It is my sad duty to report to you that the results of the recently concluded debt renegotiations are far short of our expectations and, more importantly, of our urgent needs. Let me put it bluntly. Our extraordinary achievement in fulfilling the first requirement of renegotiation, the estab­lishment of free and responsible government, gained us applause but no substantial accommodation from our foreign creditors. The saga of democracy had made great television, but no appreciable change on their business priorities. We were treated not much better than other debtors, even those who had rejected the austere discipline mandated by re­structuring. A discipline we had readily accepted. Incredibly, despite the significant reduction in country risk effected by the democratic restoration, we were not accorded the terms given other countries, which got longer periods, better rates, and greater latitude for growth.

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We cannot help but feel that our foreign creditors took undue and unfair advantage of the internal difficulties we have with factions intent on subverting this government and destroying our democracy. Under the continuing threat of a cutoff in trade credits, which would have given new vigor and a signal to seize the moment to the enemies of democ­racy, we had to relent and sign the accord.

Nothing is more revealing of the tenor of the negotia­tions than the insistence that our government assume the liability of planters products to a consortium of banks. Their private risk would have to become our public liability. None­theless, the demand stood and provided the none too subtle coercion—sign or face the prospect of a protracted delay in the finalization of the debt restructuring program agreed to in March 1987.

We do not bow our heads in shame, for the shame is not ours. Yet even as necessity has forced our hand to agree­ment, we vow never again to let the patrimony of this nation lie at the feet of these noble houses that have finally shown the true face of foreign finance. [Applause]

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For the record, our foreign debt stands today in excess of $28 billion. The increase from $26.3 billion when we took power is largely accounted for by the weakening of the dollar against major currencies. In the next six years, we shall have to pay $20.4 billion to our official and private creditors. Net payments could average 5% of our total output. Close to 40% of government expenditures and over 45% of our projected merchandise export earnings, or 27% of all foreign earnings, will go towards servicing this debt. The bottomline, honorable members of Congress, is that we have been left little room for domestic error. It is for this reason that I have yielded more to prudence than desire in the reform measures I have enacted. I have aimed for modest successes to avoid a comprehensive failure.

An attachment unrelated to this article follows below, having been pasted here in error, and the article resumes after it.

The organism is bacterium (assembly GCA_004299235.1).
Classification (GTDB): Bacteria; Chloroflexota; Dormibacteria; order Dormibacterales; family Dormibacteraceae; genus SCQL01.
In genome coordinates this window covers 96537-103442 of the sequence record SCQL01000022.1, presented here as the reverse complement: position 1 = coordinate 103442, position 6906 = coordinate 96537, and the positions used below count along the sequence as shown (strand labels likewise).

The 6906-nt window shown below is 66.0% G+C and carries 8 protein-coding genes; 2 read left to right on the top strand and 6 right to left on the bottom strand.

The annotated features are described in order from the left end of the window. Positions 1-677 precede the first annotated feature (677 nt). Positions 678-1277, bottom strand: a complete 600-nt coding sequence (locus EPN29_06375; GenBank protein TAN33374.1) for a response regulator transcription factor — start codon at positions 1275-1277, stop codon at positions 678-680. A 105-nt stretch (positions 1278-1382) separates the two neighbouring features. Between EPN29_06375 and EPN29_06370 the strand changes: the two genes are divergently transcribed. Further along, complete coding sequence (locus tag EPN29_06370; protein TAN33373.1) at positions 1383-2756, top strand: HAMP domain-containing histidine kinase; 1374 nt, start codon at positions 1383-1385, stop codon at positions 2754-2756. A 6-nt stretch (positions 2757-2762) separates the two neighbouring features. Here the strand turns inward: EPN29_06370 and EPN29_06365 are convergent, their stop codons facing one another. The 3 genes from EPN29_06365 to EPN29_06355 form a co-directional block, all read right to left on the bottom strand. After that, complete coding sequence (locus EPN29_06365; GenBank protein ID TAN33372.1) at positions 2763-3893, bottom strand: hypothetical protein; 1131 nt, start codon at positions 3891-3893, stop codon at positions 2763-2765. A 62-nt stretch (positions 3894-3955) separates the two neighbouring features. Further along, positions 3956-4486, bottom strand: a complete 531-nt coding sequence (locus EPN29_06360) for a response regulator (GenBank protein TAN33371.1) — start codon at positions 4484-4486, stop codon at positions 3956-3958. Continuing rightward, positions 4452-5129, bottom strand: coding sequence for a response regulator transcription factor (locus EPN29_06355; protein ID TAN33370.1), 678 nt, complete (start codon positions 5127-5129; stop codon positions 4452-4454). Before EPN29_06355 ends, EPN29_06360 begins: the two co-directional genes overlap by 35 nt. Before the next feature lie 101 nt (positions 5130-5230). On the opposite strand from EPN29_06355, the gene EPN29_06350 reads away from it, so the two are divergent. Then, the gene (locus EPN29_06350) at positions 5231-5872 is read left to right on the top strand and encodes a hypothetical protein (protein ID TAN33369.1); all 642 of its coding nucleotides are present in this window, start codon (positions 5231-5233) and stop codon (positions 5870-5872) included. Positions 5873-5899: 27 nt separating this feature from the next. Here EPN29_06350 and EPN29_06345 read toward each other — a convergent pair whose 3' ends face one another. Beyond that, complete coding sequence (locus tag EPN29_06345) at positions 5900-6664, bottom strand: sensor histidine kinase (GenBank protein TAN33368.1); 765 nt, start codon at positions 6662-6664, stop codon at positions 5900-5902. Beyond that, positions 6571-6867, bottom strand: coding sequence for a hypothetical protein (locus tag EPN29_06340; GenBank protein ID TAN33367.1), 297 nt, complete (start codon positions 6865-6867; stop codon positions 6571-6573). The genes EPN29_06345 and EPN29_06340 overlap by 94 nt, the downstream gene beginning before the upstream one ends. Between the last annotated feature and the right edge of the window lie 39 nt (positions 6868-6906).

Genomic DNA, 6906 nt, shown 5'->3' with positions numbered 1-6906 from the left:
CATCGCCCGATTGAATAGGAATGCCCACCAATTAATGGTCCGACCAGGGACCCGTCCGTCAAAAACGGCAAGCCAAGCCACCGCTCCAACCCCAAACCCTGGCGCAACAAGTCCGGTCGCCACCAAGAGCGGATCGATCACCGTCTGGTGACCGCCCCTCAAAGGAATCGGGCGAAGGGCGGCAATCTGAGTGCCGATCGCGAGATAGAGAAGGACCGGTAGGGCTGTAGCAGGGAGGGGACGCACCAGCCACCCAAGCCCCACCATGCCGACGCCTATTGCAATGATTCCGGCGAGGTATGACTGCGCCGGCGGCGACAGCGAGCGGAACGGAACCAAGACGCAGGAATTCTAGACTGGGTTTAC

Still, despite our disappointments in this sector, I am pleased to report certain healthy signs in the economy. Re­cession bottomed out in late 1986. GNP posted a modest growth at 1.5%; significant nonetheless because of the previous two years’ negative performance. Exports posted a volume growth of 21.7% and provided the much ­needed boost. To be candid, as we must always be, fortuity can account for these improvements as much as the reform measures we had taken. For the low 0.7% inflation rate in 1986 was largely a reflection of the drop in oil prices and the prevailing weak demand and purchasing power.

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Our reform measures, however, started to pay divi­dends in the first half of this year. Our estimate of first quarter GNP is 5.5%. Unemployment declined from 12% last year to 11.2%. The exchange rate remained relatively stable. And gross international reserves at the Central Bank stood at about $2.4 billion as of the end­ of June 1987, or the equivalent of five months’ merchandise imports.

What is important is that this time it is not the world market but a reinvigorated domestic economy that is paving the way to recovery. Investments reversed their contrac­tionary trend of the past three years. The 23% growth rate in investments promise a respectable real GNP growth for the rest of the year.

The current budget has a definite bias for health care, education and social services expenditures. Some 6.9 million people received food assistance from the Food and Nutrition Program in 1986. We began to expand the coverage of Medi­care. Teachers’ salaries were increased, and a leaner and more relevant curriculum was adopted. Some 5.2 million poor availed of vital services such as self-employment assistance, job placement, and family planning. For 1987, we have made P4.2 billion available for long-term mortgages in support of the national shelter program.